News ID: 153637
Published: 0723 GMT June 21, 2016

Britain's EU referendum on a knife-edge

Britain's EU referendum on a knife-edge
A supporter of "Britain Stronger IN Europe" campaigns in the lead up to the EU referendum at Holborn in London on June 20, 2016.
Photo by LUKE MACGREGOR

With just one day to go until a referendum on EU membership that will shape the future of the European Union and the West, polls and surveys indicated British opinion is so divided that the outcome is too close to call.

Britons vote on Thursday on whether to quit the 28-nation bloc amid warnings from world leaders, investors and companies that a decision to leave would diminish British political and economic influence, unleash turmoil on markets and send shock waves around the Western world, Reuters reported.

As each side sought to play its last trump cards, the pro-EU "Britain Stronger in Europe" campaign issued a final poster of a door leading into a dark void with the slogan: "Leave and there's no going back."

And former England soccer captain David Beckham, a hugely popular celebrity, added his voice on Tuesday to the list of Remain supporters. "For our children and their children we should be facing the problems of the world together and not alone," he said.

Leave campaigners meanwhile stepped up their relentless focus on what they call uncontrolled immigration, saying Prime Minister David Cameron had been warned four years ago his goal of reducing net arrivals was impossible due to EU rules.

The EU - already shaken by differences over migration and the future of the euro zone - would lose its second-largest economy, one of its top two military powers and by far its richest financial center.

George Soros, the billionaire who bet against the pound in 1992, wrote in an article for the Guardian newspaper that a vote to leave would trigger a bigger, more disruptive devaluation than the fall on Black Wednesday, when market pressure forced the British currency out of the European Exchange Rate Mechanism.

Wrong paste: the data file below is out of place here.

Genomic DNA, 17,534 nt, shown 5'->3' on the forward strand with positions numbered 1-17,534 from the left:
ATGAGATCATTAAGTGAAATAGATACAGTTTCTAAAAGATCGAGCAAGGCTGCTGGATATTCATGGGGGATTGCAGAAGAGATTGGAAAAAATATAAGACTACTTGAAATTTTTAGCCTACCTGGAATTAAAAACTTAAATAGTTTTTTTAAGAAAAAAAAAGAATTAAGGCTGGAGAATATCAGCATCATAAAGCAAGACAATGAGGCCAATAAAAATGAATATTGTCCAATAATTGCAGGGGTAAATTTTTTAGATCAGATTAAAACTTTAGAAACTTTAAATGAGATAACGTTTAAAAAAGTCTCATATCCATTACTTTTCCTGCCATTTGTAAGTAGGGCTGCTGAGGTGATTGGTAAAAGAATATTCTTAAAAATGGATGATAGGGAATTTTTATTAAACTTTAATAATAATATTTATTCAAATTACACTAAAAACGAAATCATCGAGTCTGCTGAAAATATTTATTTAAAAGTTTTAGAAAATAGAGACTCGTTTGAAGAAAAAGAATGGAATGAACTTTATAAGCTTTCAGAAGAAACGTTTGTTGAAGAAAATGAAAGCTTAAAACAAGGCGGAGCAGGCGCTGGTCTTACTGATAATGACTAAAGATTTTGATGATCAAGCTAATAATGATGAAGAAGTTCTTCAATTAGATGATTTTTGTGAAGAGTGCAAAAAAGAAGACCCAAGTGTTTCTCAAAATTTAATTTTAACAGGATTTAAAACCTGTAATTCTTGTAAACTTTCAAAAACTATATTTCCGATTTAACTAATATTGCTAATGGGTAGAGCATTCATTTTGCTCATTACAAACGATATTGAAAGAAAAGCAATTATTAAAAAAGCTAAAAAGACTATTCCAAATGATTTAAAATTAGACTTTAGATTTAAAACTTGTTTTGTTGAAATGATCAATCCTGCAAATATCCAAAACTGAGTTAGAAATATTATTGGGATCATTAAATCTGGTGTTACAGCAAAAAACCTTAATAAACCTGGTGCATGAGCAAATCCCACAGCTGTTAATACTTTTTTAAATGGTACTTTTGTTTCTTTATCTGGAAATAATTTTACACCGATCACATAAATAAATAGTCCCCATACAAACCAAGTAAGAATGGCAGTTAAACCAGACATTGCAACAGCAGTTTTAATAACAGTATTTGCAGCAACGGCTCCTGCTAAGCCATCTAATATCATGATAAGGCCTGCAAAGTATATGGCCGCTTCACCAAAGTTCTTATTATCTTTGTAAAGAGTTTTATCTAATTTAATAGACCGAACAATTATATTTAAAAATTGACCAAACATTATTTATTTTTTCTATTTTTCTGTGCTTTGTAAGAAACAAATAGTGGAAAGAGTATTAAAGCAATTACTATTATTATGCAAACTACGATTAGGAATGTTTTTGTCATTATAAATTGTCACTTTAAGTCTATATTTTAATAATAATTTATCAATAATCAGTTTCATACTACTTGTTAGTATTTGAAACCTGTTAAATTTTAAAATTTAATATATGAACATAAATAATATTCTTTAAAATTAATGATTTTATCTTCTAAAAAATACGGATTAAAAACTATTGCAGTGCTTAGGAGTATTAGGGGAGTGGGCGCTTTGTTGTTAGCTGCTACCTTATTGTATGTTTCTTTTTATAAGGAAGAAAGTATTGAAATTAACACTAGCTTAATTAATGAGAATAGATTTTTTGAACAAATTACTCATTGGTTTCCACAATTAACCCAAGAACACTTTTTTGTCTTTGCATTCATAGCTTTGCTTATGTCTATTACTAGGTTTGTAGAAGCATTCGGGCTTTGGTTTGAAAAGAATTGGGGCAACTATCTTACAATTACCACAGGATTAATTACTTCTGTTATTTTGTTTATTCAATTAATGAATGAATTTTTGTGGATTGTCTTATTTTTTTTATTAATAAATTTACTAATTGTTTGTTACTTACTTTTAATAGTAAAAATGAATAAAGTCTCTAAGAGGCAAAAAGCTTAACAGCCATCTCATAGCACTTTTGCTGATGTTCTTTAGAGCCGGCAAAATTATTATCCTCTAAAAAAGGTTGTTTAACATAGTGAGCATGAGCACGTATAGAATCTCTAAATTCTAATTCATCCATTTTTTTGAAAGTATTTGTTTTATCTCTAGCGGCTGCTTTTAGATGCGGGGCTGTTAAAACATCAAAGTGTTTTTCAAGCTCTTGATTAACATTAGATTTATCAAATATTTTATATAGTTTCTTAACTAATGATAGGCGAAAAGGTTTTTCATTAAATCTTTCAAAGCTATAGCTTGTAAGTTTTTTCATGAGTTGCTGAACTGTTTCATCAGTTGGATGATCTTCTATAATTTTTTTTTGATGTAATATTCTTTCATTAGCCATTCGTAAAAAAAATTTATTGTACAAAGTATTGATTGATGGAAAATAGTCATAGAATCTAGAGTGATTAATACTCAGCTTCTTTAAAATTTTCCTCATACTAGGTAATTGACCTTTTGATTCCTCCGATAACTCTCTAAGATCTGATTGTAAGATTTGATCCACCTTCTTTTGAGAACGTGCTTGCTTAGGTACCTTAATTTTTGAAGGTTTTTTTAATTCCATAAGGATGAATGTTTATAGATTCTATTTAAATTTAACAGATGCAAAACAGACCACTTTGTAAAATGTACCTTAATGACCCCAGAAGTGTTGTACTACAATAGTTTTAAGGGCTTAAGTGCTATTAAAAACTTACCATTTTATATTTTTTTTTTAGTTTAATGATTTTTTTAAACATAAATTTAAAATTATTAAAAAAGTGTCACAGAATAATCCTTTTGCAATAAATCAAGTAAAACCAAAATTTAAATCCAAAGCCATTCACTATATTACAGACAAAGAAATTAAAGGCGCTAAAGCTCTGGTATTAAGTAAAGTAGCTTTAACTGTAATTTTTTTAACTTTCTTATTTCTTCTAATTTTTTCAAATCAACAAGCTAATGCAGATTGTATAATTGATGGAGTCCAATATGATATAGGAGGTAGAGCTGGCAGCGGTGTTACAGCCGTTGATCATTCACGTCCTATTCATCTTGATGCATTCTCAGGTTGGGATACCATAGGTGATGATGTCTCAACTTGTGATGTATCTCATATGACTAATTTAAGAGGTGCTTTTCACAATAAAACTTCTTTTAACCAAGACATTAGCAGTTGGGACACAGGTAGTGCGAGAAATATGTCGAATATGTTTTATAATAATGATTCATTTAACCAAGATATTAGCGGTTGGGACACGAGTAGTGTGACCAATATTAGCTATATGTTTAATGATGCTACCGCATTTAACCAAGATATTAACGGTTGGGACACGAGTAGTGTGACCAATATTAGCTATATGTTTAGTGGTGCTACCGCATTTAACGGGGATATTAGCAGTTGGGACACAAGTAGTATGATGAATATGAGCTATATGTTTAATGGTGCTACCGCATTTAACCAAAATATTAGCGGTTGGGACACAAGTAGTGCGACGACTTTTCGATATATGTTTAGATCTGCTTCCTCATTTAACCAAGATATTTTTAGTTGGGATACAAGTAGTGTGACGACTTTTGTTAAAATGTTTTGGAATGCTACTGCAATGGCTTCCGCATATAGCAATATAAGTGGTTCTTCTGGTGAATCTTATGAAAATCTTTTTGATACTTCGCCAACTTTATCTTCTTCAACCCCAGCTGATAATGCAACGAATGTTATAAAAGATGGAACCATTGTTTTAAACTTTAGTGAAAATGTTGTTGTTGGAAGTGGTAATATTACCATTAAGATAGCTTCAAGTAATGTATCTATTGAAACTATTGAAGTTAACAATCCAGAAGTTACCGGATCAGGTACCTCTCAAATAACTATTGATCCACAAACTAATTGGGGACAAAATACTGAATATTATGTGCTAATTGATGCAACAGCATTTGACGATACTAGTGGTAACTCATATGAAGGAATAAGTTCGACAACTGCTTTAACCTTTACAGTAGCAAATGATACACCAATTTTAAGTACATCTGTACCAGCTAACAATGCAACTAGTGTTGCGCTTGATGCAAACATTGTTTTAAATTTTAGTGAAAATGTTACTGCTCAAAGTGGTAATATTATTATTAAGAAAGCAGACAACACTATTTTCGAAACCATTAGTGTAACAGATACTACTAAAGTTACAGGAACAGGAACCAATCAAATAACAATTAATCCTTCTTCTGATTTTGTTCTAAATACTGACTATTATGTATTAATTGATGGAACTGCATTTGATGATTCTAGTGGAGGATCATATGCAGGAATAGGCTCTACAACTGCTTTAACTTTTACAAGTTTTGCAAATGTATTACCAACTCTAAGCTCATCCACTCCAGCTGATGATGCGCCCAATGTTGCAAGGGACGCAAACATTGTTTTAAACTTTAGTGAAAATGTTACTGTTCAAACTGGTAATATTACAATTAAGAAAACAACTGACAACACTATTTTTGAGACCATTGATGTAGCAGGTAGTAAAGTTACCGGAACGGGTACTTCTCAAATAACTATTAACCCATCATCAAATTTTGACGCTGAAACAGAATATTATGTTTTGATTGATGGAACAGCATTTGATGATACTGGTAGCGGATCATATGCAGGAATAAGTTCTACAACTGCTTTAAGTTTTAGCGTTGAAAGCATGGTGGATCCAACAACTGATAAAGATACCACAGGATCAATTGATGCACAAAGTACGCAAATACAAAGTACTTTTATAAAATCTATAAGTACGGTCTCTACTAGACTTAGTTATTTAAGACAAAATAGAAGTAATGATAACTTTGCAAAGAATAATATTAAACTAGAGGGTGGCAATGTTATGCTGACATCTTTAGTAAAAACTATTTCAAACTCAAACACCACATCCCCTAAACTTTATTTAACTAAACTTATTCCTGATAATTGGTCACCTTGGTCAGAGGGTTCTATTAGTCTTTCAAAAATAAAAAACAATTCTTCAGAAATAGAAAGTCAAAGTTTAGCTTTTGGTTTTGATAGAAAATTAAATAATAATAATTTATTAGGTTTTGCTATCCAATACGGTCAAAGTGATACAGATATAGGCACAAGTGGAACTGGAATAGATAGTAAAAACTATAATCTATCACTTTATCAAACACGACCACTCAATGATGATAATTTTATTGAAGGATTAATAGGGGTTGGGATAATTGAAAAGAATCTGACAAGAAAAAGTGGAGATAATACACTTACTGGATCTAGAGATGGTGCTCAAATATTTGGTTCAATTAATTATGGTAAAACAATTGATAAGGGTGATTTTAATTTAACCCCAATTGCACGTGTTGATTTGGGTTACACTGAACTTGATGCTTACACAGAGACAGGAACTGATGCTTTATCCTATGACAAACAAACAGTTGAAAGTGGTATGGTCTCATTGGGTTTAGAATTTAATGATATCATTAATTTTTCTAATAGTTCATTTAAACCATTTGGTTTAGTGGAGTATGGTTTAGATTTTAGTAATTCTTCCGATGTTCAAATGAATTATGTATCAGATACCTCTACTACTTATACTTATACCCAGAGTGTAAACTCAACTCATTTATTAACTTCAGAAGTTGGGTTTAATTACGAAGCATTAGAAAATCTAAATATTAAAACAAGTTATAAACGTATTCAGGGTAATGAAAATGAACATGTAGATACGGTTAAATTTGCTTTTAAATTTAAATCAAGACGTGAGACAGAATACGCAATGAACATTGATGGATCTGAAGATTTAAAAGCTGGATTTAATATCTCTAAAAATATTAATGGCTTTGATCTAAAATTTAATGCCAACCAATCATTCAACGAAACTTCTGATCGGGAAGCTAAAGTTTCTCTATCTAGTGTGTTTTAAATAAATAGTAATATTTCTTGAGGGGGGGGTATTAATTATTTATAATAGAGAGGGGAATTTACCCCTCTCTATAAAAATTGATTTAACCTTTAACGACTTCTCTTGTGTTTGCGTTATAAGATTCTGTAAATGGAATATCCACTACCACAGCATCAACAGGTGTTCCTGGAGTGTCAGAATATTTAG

Sterling has been climbing on recent days on the back of more positive opinion polls suggesting the mood of the public was swinging behind the "In" camp, but even its supporters said the result was on a knife edge.

"Things have improved for the 'Remain' side in last few days but it could still be very close ... I have more confidence over the last few days," Junior Finance Minister Greg Hands told investors at a conference on Tuesday.

An ORB poll for Tuesday's Daily Telegraph newspaper found support for Remain at 53 percent, up 5 percentage points on the previous one, with support for Leave on 46 percent, down three points.

"All the signs of ORB’s latest and final poll point to a referendum that will truly come down to the wire," said Lynton Crosby, a political strategist who advised the ruling Conservative Party at the last national election in 2015.

The "Leave" camp had "failed to quash the almost ubiquitous perception that it is the riskier of the two options," he said.

Social research body NatCen also published a survey that found Remain on 53 percent and Leave on 47 percent, using a method that took on recommendations by an official inquiry into why pollsters got last year's election wrong, although its research was conducted from May 16 to June 12.

However, an online poll by YouGov for The Times showed Leave ahead on 44 percent, up one point, with Remain on 42 percent, down two points.

Campaigning was suspended for three days after the murder of pro-EU lawmaker Jo Cox, who was shot and stabbed to death in her constituency in northern England last Thursday.

The killing led to soul searching about the campaign and its tone, with Jeremy Corbyn, leader of Cox's opposition Labour Party, saying her murder was likely "extreme political violence".

Some "Leave" campaigners accuse the "Remain" camp of exploiting the death as part of what they portray as a campaign of scaremongering over the referendum by the establishment at home and abroad.

Turnout is predicted to be key to the result, and the ORB poll found that Remain supporters, who had been regarded as being more apathetic, were becoming increasingly motivated to vote as polling day approaches.

 

 

   
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Resource: REUTERS
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